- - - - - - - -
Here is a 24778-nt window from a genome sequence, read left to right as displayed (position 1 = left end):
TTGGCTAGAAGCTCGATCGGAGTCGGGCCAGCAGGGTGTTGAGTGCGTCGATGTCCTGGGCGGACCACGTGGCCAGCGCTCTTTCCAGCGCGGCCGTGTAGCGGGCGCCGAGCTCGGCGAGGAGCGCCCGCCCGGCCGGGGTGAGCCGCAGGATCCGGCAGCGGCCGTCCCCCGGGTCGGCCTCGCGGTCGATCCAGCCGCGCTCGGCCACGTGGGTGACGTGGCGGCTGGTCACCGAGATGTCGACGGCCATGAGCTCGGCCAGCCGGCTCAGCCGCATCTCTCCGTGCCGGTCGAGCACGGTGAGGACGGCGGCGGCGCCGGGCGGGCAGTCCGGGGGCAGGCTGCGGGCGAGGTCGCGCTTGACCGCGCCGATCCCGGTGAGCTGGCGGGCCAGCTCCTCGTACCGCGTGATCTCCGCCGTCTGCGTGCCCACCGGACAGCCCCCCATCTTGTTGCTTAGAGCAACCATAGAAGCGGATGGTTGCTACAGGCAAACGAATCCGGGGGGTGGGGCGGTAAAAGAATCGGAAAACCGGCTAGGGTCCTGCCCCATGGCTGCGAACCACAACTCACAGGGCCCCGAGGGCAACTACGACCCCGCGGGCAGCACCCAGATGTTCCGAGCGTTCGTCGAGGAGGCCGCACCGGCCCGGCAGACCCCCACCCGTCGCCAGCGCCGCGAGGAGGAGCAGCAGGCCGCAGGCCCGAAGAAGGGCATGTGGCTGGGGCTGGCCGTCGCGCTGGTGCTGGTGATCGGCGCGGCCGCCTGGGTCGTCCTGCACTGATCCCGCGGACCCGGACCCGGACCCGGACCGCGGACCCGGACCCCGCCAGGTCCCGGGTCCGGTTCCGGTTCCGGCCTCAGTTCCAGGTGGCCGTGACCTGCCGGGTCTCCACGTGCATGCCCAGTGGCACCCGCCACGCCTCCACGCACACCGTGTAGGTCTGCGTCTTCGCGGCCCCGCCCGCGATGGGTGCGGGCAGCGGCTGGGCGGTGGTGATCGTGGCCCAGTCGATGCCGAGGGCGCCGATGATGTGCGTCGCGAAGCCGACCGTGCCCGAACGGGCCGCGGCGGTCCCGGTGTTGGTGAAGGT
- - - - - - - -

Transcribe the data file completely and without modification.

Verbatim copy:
Here is a 24778-nt window from a genome sequence, read left to right as displayed (position 1 = left end):
TTGGCTAGAAGCTCGATCGGAGTCGGGCCAGCAGGGTGTTGAGTGCGTCGATGTCCTGGGCGGACCACGTGGCCAGCGCTCTTTCCAGCGCGGCCGTGTAGCGGGCGCCGAGCTCGGCGAGGAGCGCCCGCCCGGCCGGGGTGAGCCGCAGGATCCGGCAGCGGCCGTCCCCCGGGTCGGCCTCGCGGTCGATCCAGCCGCGCTCGGCCACGTGGGTGACGTGGCGGCTGGTCACCGAGATGTCGACGGCCATGAGCTCGGCCAGCCGGCTCAGCCGCATCTCTCCGTGCCGGTCGAGCACGGTGAGGACGGCGGCGGCGCCGGGCGGGCAGTCCGGGGGCAGGCTGCGGGCGAGGTCGCGCTTGACCGCGCCGATCCCGGTGAGCTGGCGGGCCAGCTCCTCGTACCGCGTGATCTCCGCCGTCTGCGTGCCCACCGGACAGCCCCCCATCTTGTTGCTTAGAGCAACCATAGAAGCGGATGGTTGCTACAGGCAAACGAATCCGGGGGGTGGGGCGGTAAAAGAATCGGAAAACCGGCTAGGGTCCTGCCCCATGGCTGCGAACCACAACTCACAGGGCCCCGAGGGCAACTACGACCCCGCGGGCAGCACCCAGATGTTCCGAGCGTTCGTCGAGGAGGCCGCACCGGCCCGGCAGACCCCCACCCGTCGCCAGCGCCGCGAGGAGGAGCAGCAGGCCGCAGGCCCGAAGAAGGGCATGTGGCTGGGGCTGGCCGTCGCGCTGGTGCTGGTGATCGGCGCGGCCGCCTGGGTCGTCCTGCACTGATCCCGCGGACCCGGACCCGGACCCGGACCGCGGACCCGGACCCCGCCAGGTCCCGGGTCCGGTTCCGGTTCCGGCCTCAGTTCCAGGTGGCCGTGACCTGCCGGGTCTCCACGTGCATGCCCAGTGGCACCCGCCACGCCTCCACGCACACCGTGTAGGTCTGCGTCTTCGCGGCCCCGCCCGCGATGGGTGCGGGCAGCGGCTGGGCGGTGGTGATCGTGGCCCAGTCGATGCCGAGGGCGCCGATGATGTGCGTCGCGAAGCCGACCGTGCCCGAACGGGCCGCGGCGGTCCCGGTGTTGGTGAAGGT